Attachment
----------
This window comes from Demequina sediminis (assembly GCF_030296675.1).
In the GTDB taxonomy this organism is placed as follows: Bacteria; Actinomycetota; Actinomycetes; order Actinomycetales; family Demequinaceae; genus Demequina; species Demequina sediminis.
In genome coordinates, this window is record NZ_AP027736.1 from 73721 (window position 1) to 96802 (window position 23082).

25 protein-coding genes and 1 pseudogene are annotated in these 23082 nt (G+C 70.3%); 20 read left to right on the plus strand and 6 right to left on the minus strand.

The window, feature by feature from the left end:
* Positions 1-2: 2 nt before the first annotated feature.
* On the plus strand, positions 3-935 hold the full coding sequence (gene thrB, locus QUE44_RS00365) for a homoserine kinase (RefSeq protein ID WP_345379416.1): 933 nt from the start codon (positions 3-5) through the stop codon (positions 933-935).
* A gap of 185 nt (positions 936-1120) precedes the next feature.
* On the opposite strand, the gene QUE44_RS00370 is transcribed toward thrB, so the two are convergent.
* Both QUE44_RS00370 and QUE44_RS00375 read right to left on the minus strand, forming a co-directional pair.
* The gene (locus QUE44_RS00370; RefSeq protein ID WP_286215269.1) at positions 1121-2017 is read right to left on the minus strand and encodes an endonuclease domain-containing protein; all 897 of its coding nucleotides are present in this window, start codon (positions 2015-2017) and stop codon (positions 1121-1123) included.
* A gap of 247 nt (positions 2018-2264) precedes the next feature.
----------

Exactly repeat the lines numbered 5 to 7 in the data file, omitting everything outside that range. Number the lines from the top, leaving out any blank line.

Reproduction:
The window, feature by feature from the left end:
* Positions 1-2: 2 nt before the first annotated feature.
* On the plus strand, positions 3-935 hold the full coding sequence (gene thrB, locus QUE44_RS00365) for a homoserine kinase (RefSeq protein ID WP_345379416.1): 933 nt from the start codon (positions 3-5) through the stop codon (positions 933-935).